What makes the HECM Line of Credit ideal for financial planning?

1. It is SECURE.

The HECM line of credit cannot be capped, reduced, frozen, or eliminated, so long as the borrower complies with the loan terms. For example, even if market conditions were to deteriorate, or if the borrower’s financial situation were to suddenly change, the borrower can rest easy knowing their available funds in the HECM line of credit will be there for him or her when needed.


Like a credit card, funds can be borrowed from the line as needed, paid back, then borrowed again.

3. It GROWS.

The unused funds available in the line of credit grow at the same compounding rate as the loan balance, and they grow when prepayments are made. In other words, the borrower will have greater borrowing capacity over time, regardless of swings in the value of the home.

Here are some of the ways today’s savvy borrowers are using a reverse mortgage:

1. Refinance a traditional mortgage.

Many homeowners aged 62+ are still carrying a traditional mortgage. The cash outlay from the required monthly principal and interest mortgage payments can really add up over time and diminish their cash flow during a phase in their life when their income tends to be significantly less than it was during their prime working years. Some borrowers are refinancing a traditional mortgage into a reverse mortgage to free themselves of the burden of fixed monthly mortgage payments. They are still responsible for paying the property-related charges, like taxes and insurance.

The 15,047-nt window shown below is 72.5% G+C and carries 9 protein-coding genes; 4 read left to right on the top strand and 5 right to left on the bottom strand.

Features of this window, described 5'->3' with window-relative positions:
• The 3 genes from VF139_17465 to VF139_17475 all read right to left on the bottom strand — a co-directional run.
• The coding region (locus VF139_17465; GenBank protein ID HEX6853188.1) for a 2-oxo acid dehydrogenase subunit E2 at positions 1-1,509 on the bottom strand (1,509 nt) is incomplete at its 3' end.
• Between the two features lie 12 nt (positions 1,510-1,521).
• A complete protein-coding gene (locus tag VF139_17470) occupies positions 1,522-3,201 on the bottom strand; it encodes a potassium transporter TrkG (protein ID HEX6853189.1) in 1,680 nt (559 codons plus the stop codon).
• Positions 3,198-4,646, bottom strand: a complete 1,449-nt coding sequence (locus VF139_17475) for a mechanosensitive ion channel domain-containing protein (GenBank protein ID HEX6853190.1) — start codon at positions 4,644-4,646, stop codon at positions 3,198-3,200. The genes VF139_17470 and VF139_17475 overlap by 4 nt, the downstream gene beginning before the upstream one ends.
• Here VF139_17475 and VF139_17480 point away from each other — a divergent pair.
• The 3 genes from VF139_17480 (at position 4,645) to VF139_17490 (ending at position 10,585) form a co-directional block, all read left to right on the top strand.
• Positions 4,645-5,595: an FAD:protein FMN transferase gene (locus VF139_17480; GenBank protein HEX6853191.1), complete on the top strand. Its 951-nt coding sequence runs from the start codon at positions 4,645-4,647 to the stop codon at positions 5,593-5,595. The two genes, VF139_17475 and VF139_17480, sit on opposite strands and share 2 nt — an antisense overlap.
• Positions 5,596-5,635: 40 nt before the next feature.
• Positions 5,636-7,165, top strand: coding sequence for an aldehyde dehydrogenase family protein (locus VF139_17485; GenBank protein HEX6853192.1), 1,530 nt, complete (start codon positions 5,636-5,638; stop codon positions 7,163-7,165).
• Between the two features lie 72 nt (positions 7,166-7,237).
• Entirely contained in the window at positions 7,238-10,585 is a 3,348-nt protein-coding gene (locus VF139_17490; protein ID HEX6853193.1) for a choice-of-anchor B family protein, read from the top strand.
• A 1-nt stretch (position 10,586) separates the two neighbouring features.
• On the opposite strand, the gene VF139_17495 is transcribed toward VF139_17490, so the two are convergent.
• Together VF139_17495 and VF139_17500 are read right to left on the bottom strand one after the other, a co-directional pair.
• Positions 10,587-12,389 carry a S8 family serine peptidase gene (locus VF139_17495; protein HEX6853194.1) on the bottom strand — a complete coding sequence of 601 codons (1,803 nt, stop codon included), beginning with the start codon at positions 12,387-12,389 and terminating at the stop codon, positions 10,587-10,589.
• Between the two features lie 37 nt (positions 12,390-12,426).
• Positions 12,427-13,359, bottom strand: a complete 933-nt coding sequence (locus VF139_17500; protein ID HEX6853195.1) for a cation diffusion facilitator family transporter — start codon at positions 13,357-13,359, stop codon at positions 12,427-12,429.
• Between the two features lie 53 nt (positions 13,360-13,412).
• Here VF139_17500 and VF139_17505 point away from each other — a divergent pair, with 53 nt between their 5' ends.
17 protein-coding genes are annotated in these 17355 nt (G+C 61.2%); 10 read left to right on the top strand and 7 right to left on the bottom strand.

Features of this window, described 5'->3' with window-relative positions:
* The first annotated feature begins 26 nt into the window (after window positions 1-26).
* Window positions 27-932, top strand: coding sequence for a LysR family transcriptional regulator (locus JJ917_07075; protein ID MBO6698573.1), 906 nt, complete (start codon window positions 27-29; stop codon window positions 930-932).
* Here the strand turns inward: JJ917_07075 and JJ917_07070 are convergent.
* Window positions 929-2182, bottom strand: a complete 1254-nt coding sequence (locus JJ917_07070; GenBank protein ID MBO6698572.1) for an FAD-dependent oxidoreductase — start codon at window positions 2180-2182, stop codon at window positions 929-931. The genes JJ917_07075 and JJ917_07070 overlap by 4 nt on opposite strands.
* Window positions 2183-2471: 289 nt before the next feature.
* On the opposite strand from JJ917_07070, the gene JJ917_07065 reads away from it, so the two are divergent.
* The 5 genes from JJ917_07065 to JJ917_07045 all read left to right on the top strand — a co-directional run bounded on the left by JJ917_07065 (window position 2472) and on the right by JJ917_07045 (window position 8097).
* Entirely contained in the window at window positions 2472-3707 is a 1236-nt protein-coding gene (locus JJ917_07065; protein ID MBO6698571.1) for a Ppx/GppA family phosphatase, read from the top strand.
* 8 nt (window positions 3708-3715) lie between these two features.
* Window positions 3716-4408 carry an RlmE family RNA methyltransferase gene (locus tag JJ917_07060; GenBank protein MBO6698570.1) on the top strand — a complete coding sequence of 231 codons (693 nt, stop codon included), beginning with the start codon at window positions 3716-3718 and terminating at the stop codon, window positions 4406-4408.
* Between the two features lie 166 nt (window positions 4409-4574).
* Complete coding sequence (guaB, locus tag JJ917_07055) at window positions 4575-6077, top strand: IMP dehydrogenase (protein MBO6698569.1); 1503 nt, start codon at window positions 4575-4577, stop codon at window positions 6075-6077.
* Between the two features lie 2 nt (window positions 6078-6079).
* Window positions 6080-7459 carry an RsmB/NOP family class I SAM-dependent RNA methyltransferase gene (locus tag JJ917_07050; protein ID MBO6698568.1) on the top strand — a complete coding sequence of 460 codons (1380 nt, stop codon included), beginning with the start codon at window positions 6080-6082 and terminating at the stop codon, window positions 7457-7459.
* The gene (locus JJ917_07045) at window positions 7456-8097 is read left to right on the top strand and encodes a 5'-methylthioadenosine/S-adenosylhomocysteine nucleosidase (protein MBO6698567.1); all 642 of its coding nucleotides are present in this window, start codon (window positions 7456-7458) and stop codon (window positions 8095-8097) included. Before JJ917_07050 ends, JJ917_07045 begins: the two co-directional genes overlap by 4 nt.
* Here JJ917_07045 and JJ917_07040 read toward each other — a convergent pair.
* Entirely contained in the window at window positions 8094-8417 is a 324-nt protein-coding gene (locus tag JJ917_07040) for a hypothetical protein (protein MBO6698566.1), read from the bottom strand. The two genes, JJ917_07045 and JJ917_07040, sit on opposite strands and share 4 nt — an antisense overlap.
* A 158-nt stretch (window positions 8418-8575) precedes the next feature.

2. Fund long-term care.

There are many people aged 62+ who don’t qualify for (or are priced out of) Long-Term Care Insurance (LTCI). Some borrowers are using the HECM’s growing line of credit to help self-fund any future need for their own longterm care. Other borrowers are using it to pay for the cost of monthly premiums on LTCI.

3. Silver divorce.

Divorce is becoming much more common among those who are 62 and older. Some couples who are parting ways later in life are using a HECM loan to divide assets. This approach may help one spouse to remain in the home and help them both to avoid liquidating their productive retirement assets, like retirement portfolios, when dividing equity.

4. Buy a new primary residence.